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  • Writer's pictureStamp it Our County Durham

Back From the Brink: A Musical Journey by Amity

Introducing Amity

16-yr-old singer songwriter Amity has composed and performed his way out of a lockdown breakdown into a completely new life as a rapidly rising artist on London’s music scene. Now, Amity wants his music to bring as much healing to others as it brings himself, so he’s bringing his mission - to shine a light, empower others and replace judgement with empathy - to Durham where he will perform for three nights this July 26-28 as part of the fringe festival with special guest appearances on the last two nights from Durham’s own spoken word artist, Beano, who is using poetry to promote suicide prevention. Amity is also Ambassador for Autistic Inclusive Meets and Founder of “Our Kindness Campaign” to help make kindness contagious. Amity opened up to Stamp Out Stigma about his journey and his dream to change the world with music. Here is a written piece by Amity which we would love to share with you!

The Epiphany

I’m no stranger to darkness. I may be young, but I know what it is to struggle. After lockdown ended, I was diagnosed with autism, PTSD, gender dysphoria and generalised anxiety as well as suffering with tics and dissociative episodes. Not only have I experienced it, but I have seen it around me too. And that’s when I realised. I can’t let other people feel the same way I do without doing something.

It’s really important to me to use my experiences to make a difference to others and I’m always looking for ways to do that. DBT has also helped me realise that that urge to make a difference can be beneficial: by helping others we can ease our own suffering and it also can boost mood and improve self-esteem. And kindness can be contagious - acts of kindness create a ripple of kindness across a community so one kind act can go a long way. A lot further than we may ever know.


When I started writing music, it was merely an emotional outlet for me, a safe place to spew all my thoughts and feelings out and turn it into something beautiful. A form of processing.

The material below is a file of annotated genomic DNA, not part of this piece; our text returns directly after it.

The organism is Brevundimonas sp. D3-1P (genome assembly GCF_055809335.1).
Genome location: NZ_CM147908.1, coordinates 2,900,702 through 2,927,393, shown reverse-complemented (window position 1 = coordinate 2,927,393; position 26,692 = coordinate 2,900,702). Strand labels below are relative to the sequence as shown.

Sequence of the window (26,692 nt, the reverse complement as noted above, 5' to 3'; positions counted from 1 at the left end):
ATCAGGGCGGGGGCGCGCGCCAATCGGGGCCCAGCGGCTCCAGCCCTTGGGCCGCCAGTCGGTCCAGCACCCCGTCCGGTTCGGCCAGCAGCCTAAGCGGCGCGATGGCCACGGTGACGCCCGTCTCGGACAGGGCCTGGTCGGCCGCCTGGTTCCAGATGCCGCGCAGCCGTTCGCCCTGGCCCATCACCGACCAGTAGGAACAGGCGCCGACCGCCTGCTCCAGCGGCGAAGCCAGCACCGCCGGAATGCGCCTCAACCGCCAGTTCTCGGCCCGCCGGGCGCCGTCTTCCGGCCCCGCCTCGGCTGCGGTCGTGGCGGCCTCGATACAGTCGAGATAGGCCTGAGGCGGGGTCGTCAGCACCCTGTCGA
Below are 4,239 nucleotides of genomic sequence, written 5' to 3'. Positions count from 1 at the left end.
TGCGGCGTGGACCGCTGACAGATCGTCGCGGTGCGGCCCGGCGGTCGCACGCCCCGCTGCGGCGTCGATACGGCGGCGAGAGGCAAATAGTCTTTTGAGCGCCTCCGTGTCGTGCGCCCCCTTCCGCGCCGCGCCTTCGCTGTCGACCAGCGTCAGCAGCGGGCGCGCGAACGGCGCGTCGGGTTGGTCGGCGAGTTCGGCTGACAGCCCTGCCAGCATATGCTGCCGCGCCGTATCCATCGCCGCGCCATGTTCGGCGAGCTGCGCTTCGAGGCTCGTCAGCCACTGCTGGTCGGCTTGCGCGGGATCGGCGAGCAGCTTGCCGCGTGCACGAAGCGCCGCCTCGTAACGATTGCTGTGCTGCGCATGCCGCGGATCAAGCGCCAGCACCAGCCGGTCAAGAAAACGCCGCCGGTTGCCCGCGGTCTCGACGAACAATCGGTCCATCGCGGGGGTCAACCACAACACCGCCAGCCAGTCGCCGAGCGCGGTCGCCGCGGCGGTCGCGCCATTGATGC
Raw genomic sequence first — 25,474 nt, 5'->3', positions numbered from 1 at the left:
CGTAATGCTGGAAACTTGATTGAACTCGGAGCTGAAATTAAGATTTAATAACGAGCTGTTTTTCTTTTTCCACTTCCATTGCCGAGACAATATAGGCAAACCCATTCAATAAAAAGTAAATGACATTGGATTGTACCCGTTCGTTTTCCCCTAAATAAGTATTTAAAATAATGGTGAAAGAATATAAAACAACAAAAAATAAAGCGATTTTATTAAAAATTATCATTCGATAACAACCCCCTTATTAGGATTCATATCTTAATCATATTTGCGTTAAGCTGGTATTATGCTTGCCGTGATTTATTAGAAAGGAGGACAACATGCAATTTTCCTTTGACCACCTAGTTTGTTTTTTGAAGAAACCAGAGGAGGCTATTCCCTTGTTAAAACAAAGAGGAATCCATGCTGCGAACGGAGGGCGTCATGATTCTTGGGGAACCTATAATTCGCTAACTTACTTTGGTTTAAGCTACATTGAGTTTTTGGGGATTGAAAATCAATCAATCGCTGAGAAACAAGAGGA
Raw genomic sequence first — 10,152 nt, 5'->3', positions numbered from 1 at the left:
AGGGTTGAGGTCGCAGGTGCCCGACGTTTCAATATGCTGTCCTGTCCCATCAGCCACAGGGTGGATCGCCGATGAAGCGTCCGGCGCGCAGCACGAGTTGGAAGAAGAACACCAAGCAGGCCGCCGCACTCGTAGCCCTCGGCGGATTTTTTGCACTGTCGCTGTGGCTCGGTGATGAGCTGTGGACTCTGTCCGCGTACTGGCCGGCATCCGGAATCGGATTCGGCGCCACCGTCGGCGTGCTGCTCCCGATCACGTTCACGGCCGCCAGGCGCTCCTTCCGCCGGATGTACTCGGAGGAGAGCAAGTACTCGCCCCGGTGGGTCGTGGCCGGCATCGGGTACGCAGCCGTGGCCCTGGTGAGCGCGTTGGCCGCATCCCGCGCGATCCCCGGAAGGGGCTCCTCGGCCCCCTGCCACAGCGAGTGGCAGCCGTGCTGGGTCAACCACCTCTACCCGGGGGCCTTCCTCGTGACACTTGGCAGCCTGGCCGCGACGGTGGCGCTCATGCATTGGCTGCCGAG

But as time went on, and I noticed more and more people affected by mental health challenges, I realised that I could be using my music to help other people, as well as myself. So I started writing songs, not just for my own catharsis, but for other people to relate to, for the sake of spreading awareness, hope, and understanding.

Suddenly, I had so much more than the ability to make music. I finally had a way of helping people, of making a difference, of putting the world on a kinder, better path. I’ve written many songs about a variety of topics, all with one goal: to be a beacon of hope for anyone who may need it, and to show people that whatever they’re going through, they are not alone.


People struggling with mental health challenges are often misunderstood. We are stigmatised and belittled and vilified, and it can make us feel like we will never be understood by anyone. But that isn’t the case. There’s always someone out there who will understand, and with my music, I believe I can increase empathy and understanding because I sing really openly about my struggles and difficulties.

I often write about issues that aren’t spoken about enough, or that aren’t spoken about in the right ways. I aim to empower others in their own lives, whether that empowerment comes from a new angle on an issue, or recognition of their own situation, and to give people the knowledge they need to empathise through powerful, emotional lyrics. I want to make the world a kinder, safer, better place for everyone, and I believe that the power of music, potent as it is, can help me achieve this.


A lot of the time, after I perform, people come up to me and tell me they cried while listening to my music, and I think that’s a wonderful thing. It means that my music has helped them to get in touch with their emotions and has helped them begin to process things, which is a step on the path to healing. Music is transformative, and when people connect with the emotion in the song enough to cry, it shows that they feel seen and heard, and I believe that it helps them on their own road to recovery.

I recently had a cancer survivor approach me after a show to tell me that she was going to get a tattoo over her cancer scar inspired by my song, Comet Trails. That song has become part of her journey of healing. It’s safe to say that I cried after that one myself.


There is a lot of defiance in my music, defiance against all the things that life can throw at you, because I’ve battled against so much, and I want to show other people that they do have the strength and willpower to keep fighting. For instance, in the breakdown of Ragdoll, a song I wrote while being trapped in an abusive relationship, I practically scream the words “I can’t go that quietly.” I want people to be inspired to find the strength within themselves to keep fighting whatever battle it is they’re going through, because there is so much good waiting on the other side.

Check out Amity's music here:

Come and see Amity live! Tickets:

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